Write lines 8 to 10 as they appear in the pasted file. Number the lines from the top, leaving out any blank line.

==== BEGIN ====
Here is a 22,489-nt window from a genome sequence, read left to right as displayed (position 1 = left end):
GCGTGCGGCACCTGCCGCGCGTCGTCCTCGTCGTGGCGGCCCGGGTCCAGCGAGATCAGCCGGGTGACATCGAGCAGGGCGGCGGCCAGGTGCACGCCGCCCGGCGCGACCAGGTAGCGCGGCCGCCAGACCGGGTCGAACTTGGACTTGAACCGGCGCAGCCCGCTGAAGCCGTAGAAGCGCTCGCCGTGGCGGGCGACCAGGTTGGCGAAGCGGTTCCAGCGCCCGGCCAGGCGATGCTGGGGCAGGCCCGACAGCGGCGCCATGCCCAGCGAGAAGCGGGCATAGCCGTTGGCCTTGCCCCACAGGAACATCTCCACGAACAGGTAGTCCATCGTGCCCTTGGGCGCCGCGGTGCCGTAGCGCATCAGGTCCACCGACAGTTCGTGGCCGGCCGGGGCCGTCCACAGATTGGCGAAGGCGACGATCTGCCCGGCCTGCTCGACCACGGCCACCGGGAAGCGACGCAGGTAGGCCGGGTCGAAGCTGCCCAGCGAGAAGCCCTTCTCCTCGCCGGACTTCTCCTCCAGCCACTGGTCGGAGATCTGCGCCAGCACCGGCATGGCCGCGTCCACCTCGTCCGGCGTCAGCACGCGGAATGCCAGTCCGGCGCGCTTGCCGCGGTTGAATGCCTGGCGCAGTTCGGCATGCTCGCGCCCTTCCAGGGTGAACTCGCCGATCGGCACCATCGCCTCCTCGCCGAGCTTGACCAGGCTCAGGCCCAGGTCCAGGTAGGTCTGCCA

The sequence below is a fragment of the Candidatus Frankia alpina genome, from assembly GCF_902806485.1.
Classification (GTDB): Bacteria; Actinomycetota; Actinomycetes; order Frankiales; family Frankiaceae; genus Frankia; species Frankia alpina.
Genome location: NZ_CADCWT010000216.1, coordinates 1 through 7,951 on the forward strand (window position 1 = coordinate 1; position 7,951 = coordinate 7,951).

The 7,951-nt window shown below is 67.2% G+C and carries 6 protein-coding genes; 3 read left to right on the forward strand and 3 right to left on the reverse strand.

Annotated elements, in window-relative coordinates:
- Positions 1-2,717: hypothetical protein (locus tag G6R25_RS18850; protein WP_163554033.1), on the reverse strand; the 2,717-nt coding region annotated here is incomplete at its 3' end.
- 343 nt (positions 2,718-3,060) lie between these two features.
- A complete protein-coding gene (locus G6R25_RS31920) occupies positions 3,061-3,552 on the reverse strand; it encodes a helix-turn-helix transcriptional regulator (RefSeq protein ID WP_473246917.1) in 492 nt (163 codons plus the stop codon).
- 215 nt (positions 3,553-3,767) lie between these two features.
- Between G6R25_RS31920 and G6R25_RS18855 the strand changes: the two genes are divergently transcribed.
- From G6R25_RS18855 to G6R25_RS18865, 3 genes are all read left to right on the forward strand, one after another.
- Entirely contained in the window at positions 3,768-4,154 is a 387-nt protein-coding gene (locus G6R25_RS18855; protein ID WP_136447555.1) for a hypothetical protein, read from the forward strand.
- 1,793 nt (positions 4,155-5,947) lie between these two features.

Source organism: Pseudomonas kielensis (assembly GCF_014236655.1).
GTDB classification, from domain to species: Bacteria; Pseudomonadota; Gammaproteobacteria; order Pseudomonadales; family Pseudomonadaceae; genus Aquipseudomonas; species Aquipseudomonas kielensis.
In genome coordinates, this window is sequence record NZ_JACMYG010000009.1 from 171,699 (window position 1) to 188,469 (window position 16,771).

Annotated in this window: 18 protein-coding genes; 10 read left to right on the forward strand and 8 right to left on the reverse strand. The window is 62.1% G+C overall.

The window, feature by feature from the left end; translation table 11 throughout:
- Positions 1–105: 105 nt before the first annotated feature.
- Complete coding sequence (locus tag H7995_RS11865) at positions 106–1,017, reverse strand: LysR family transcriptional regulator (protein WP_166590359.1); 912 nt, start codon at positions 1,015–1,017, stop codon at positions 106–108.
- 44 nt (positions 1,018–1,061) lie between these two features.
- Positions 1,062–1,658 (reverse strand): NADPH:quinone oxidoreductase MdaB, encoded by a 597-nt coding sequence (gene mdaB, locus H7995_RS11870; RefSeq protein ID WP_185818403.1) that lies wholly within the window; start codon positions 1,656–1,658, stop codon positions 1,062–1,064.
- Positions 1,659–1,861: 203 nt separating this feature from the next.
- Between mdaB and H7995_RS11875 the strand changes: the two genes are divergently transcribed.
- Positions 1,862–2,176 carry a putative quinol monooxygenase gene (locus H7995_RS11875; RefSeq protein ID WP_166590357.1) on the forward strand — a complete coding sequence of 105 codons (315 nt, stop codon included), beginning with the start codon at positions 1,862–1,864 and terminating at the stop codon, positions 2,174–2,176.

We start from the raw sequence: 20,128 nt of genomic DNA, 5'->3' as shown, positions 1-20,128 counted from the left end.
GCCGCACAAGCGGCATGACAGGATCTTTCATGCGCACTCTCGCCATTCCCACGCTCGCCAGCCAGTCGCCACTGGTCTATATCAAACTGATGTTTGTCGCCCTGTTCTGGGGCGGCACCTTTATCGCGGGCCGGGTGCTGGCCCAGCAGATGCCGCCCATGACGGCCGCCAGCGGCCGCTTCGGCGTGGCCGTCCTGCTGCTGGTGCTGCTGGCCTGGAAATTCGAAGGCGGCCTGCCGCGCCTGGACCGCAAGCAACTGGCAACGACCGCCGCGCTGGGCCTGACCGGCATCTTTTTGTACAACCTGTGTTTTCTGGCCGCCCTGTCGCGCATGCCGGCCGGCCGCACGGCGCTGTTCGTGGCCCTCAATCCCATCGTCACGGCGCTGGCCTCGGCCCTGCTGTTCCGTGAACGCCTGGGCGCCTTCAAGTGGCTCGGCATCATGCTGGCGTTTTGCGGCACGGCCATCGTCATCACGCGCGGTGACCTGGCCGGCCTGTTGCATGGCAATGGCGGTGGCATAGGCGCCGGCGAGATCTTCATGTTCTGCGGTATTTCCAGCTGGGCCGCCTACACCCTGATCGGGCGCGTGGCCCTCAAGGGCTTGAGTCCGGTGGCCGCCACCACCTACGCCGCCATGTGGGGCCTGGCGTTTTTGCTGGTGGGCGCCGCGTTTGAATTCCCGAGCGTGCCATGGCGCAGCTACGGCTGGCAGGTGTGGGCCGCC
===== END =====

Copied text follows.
- Positions 1-2,717: hypothetical protein (locus tag G6R25_RS18850; protein WP_163554033.1), on the reverse strand; the 2,717-nt coding region annotated here is incomplete at its 3' end.
- 343 nt (positions 2,718-3,060) lie between these two features.
- A complete protein-coding gene (locus G6R25_RS31920) occupies positions 3,061-3,552 on the reverse strand; it encodes a helix-turn-helix transcriptional regulator (RefSeq protein ID WP_473246917.1) in 492 nt (163 codons plus the stop codon).